Fame has eluded me as an anthropologist, folksinger, and carver. But, unfortunately, I doubt writing will provide the adulation needed to boost me to the point that I'll have to run to avoid groupies.
Since my hip operation, my sleep routine has been shattered and episodic. But it has also been filled with dreams.
The concept of being wet takes in a bit of territory. On the coast, you can be "wet from birth," meaning you grew up on the water
He thought he was done collecting herbs for the day.
Parsley, Sage, Rosemary, basil, and no thyme, yet. Today I took the morning to harvest some herbs from the garden. I still have a considerable amount of basil and rosemary to do.
My Judo sensei was relentless, he'd walk around us casually, then without warning sweep or throw us to the ground. With a smile, he'd then point out the weakness or flaw in our stance that allowed him to throw us.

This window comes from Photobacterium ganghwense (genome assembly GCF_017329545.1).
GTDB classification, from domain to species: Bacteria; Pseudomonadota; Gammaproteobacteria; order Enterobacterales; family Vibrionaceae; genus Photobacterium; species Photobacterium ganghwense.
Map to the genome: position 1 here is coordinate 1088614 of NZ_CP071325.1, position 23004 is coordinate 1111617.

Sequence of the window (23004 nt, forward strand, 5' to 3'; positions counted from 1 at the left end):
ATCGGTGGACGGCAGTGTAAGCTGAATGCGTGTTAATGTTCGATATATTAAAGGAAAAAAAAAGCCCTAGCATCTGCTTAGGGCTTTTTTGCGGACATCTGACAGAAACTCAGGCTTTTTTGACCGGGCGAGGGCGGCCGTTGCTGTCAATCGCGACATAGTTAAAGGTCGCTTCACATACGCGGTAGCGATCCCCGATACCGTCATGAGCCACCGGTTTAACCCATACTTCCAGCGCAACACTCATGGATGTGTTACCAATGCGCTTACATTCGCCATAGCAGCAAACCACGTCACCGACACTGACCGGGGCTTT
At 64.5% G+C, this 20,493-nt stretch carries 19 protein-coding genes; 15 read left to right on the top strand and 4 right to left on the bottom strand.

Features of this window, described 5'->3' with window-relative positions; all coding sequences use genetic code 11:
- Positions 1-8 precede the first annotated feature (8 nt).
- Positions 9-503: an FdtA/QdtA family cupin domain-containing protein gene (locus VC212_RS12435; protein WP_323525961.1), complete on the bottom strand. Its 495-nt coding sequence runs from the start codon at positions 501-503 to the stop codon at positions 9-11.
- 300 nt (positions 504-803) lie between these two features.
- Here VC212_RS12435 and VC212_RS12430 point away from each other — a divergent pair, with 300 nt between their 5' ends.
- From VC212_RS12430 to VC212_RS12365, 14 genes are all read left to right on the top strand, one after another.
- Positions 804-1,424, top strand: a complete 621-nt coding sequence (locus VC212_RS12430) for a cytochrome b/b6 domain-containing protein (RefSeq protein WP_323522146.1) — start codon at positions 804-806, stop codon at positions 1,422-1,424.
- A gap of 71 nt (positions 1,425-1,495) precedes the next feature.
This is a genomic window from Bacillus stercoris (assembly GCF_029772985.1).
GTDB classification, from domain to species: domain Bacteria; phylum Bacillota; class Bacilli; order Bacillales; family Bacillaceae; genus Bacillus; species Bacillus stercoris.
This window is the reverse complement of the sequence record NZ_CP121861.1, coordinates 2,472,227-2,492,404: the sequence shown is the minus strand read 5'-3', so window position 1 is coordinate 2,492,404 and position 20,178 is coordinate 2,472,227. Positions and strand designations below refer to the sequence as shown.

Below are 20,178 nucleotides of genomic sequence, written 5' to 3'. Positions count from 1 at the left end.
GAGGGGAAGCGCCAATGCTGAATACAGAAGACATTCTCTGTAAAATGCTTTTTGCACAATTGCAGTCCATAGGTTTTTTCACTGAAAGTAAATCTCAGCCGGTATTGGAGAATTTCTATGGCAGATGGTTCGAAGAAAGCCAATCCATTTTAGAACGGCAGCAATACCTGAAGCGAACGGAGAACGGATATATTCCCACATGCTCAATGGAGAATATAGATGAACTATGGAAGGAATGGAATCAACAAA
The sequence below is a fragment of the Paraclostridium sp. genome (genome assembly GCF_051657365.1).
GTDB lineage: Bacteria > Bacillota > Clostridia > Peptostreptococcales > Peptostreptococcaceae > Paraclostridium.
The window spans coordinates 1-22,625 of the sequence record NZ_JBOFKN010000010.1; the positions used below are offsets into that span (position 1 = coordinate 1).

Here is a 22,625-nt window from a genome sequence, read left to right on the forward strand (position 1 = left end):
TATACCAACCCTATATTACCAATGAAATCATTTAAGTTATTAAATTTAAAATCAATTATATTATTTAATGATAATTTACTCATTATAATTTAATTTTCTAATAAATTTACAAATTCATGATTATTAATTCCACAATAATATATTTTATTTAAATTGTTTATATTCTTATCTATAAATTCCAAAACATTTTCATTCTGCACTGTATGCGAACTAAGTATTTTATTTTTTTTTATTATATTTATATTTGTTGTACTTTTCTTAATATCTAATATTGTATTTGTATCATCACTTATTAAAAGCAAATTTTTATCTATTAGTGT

A recent poll showed liberal art and social science grads as among the top regretters of the degree programs they had chosen. Among some, this has encouraged the entrenched believers in "hard-edged" degrees to say the equivalent of I told you so. I guess it's soothing to know that you made the right decision even though your hard-edged and tightly skill-designed degree marks you for obsolescence within a decade of graduation.
One of the things I discovered in college and grad school was that my past as a folksinger, road bum, and general neer do well was not universally appreciated by professors and peers who had "played by the rules" all their lives.
With September absconding with the warmth of August, I should have been back in Boston. But there I was helping the Cap'n prepare Pysche for the winter layup.
I had problems as a government functionary. Lurking just beneath the surface was my satirical and absurdist take on things.